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Publication numberUS1907455 A
Publication typeGrant
Publication dateMay 9, 1933
Filing dateDec 28, 1929
Priority dateDec 28, 1929
Publication numberUS 1907455 A, US 1907455A, US-A-1907455, US1907455 A, US1907455A
InventorsRichard W Stenzel
Original AssigneePetroleum Rectifying Company O
Export CitationBiBTeX, EndNote, RefMan
External Links: USPTO, USPTO Assignment, Espacenet
Method of contacting fluids
US 1907455 A
Abstract  available in
Previous page
Next page
Claims  available in
Description  (OCR text may contain errors)

May9, 1933.

R. w. STENZEL 1,907,455




Patented May 9, 1933 P EN" fl?- nromn W. s'rinrzEL, or Los Antennas, CALIFORNIA, Assn-Non *ro' Emmet:


My invention relates to the art of contacting two substances for the purpose of achieving a certain chemical or physical interaction therebetween, andis a continuation in part of my application entitle-d Method of contacting, filed April 10, 1929, Serial No. 353,903, in which is disclosed a novel and improved method of contacting primary and secondary substances in such a manner that the surface-to-mass ratio of the contacting substances may be controlled, and it is an im portant object of the invention to provide such a method.

One well-known method of contacting two liquids which are of low mutual miscibility is to bubble one liquid through the other. In such a method, the mass of the droplets or bubbles is relatively large, and the surfaceto-mass ratio is thus relatively low". The size of such droplets is dependent largely upon the interfacial tension between the two liquids, and also upon the character of the nozzle from which one of the liquids is discharged, as well as on the relativeviscosities and relative densities of the liquids. Temperature and pressure also vary the size of droplet. However, in most processes the control of these factors is limited by practical considerations, thus making it impossible to obtain large surface'to-mass ratio when contacting the two liquids.

In my invention 1 increase the surface to-mass ratio by utilizing a third substance, usually a gas, but not invariably so, this tertiary substance being in the form of bubbles or particles which are coated with a thin film of one of the substances and thereafter brought into the vicinity of the other of the substances to be contacted.

7 It is an object of my invention to provide a novel process in which a film of a primary substance is formed around a particle or bubble of a tertiary substance, this particle or droplet and its film being brought into the proximity of the secondary substance whereupon some interaction may take place between the film of the primary substance and. the secondary substance. The tertiary sub:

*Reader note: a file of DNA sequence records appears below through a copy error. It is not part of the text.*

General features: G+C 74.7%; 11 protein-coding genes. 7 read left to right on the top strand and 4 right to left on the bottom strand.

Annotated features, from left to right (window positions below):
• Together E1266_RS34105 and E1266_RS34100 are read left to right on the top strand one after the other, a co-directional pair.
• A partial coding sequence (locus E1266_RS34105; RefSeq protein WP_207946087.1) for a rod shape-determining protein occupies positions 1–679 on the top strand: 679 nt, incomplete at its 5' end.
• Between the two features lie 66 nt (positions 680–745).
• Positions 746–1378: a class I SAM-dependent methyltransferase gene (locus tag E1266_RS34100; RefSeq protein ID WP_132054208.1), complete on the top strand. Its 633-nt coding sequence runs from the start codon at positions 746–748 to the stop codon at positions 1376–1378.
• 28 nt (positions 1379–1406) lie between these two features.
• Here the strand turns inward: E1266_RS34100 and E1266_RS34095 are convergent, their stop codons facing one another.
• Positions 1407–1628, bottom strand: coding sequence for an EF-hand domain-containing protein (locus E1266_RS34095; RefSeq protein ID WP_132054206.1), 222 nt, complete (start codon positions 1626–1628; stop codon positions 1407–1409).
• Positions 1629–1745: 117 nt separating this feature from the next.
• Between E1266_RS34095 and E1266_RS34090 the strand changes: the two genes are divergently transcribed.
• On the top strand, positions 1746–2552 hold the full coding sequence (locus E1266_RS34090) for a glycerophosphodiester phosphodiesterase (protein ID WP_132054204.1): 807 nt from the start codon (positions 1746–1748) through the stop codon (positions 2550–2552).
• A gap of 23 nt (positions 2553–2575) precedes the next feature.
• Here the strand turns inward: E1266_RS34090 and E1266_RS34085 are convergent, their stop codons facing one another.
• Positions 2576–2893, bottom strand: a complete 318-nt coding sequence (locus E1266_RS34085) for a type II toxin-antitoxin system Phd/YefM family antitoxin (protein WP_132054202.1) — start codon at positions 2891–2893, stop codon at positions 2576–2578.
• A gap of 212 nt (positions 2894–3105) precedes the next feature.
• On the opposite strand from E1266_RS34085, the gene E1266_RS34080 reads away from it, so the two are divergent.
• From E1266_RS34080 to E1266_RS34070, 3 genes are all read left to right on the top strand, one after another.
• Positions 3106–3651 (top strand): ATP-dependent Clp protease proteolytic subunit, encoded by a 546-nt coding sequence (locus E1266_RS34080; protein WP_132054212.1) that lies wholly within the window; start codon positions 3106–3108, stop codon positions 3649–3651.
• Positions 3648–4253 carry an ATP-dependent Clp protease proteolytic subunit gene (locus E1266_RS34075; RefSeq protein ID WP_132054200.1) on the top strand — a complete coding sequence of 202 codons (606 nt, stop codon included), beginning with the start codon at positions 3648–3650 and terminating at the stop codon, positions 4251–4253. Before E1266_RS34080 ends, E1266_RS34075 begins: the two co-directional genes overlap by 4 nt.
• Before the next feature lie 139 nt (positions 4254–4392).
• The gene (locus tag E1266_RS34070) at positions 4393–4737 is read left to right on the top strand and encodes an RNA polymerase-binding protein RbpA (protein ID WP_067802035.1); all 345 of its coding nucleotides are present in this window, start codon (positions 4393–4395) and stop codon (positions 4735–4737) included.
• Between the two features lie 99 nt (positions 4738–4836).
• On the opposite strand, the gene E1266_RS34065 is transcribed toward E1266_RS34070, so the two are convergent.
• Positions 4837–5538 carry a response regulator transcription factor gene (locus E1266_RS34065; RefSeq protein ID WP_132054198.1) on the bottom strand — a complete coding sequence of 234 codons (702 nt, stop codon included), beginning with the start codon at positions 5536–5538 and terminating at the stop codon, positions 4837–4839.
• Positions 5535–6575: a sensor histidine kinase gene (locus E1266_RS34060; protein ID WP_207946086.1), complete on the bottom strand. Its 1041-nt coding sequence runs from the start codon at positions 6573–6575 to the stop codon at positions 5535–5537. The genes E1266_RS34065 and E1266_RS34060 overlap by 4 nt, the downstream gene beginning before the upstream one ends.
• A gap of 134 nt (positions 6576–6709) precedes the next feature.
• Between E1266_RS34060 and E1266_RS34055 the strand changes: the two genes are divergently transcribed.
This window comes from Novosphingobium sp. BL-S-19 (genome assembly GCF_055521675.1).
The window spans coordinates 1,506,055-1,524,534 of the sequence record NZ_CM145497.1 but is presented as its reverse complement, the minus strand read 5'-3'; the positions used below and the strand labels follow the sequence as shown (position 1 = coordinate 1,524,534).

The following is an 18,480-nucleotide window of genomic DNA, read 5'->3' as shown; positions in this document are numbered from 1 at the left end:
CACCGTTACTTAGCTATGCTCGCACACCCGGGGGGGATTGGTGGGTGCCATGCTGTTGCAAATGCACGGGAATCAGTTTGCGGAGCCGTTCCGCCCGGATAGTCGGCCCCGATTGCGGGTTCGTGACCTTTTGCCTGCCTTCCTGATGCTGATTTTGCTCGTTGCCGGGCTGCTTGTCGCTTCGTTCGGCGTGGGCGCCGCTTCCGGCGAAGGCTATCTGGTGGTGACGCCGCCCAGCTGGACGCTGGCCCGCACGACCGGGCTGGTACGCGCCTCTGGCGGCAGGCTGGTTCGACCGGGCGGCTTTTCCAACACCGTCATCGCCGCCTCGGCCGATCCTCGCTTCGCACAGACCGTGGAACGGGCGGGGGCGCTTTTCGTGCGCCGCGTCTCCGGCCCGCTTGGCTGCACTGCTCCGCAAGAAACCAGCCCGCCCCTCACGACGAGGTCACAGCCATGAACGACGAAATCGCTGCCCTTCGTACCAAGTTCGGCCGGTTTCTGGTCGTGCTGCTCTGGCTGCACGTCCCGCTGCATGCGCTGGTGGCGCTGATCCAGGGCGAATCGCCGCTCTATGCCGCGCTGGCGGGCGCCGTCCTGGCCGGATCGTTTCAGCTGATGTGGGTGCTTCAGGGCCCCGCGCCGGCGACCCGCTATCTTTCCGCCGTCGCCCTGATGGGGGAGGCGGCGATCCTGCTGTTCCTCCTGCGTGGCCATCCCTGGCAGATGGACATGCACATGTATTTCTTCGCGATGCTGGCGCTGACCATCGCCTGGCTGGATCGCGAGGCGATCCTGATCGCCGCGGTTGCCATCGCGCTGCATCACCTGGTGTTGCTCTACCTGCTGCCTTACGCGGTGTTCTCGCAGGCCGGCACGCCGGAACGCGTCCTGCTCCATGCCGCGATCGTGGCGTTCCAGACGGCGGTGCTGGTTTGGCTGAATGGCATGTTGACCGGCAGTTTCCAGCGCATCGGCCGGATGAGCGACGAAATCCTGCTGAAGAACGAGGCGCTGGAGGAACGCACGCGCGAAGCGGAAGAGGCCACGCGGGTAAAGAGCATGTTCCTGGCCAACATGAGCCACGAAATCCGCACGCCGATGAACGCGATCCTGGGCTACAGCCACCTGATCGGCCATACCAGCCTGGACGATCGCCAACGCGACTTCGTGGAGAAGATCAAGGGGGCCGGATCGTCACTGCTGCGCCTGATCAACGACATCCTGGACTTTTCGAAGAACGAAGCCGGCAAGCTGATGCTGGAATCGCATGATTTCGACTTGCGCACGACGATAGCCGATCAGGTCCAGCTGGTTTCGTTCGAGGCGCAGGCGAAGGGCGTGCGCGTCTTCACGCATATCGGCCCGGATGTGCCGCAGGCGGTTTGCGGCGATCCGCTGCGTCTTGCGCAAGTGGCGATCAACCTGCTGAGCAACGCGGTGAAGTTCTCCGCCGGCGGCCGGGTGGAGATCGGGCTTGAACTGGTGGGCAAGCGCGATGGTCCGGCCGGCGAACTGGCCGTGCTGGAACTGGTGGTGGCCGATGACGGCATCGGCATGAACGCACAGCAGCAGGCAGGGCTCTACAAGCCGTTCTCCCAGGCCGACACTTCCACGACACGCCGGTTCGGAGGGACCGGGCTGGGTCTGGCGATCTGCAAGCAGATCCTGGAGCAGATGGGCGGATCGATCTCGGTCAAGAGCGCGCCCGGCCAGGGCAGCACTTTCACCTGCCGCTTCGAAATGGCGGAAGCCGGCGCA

stance thus acts as a carrier for the film'and,

due to the fact that this film maybe very. thin, substantially all of the moleculesof the one substance may be broughtinto contact with the other substance. 7 My process finds one particular utility when two liquids of relatively low-mutual miscibility are to be contacted, in whichcase it is often desirable to utilize a gas as aicare rier substance.

It is an object of thisinvention to provide 7 a process of contacting two liquids of relatively low miscibility in which a gas is bubbled through one of the liquids, each gas bubble having between itself and the surrounding liquid a film of the other liquid.

It is also an object of this invention to provide an'elficient means of contacting a primary substance with .alsecondary substance having a different temperature so as to obtain an efiicient transfer of heat from one substance to another.

iItis another object to provide a method of forming a uniform and thin film by mean's of a spreading substance which may be -in-' troduced into one of the substances to be contacted and which aids in spreading the primary substance. I

' Further objects of this invention lie in a, novel apparatus in which these processes may be carried out. I

In the drawing, 1 have illustrated such an apparatus, although it should be understood that-other apparatus might be utilized for performing the contacting methods of.

view of the nozzle shown in Fig. 1.

Fig. 3 is a greatly enlarged view of a droplet with surrounding film.

Referring particularly to Fig. 1, I have illustrated a container 10 in the lower portion of which a nozzle structure 11 is supported. The details of this nozzle structure are best shown in Fig. 2, which illustrates one type of nozzle structure which I have found to be particularly applicable to my process. This nozzle structure comprises an inner nozzlelet formed of a suitable tube having a relatively small hole therethrough, this nozzle being supplied with a suitable carrier substance through a pipe 15 whichmay extendto a pump 16. The carrier substance may be supplied to the pump through a pipe 17 having a valve 18 therein, or may be supplied from a valved pipe 19 communicating with a vent 20 at the upper end of the container 10, this vent having a valve 21 therein.

Surrounding the inner nozzlel, and con centric therewith, is an outer nozzle 25, there being an annular space 26 between these nozzles. The upper end of this space is restricted by a tapered portion 27 of the outer nozzle, this portion preferably extending slightly above the top of the inner nozzle 14,

as clearly shown in Fig. 2. The lower end of the annular'space 26 is supplied with a primary substance through a pipe 28 having a valve 28a therein, which controls the amount of the primary substance entering the nozzle structure 11.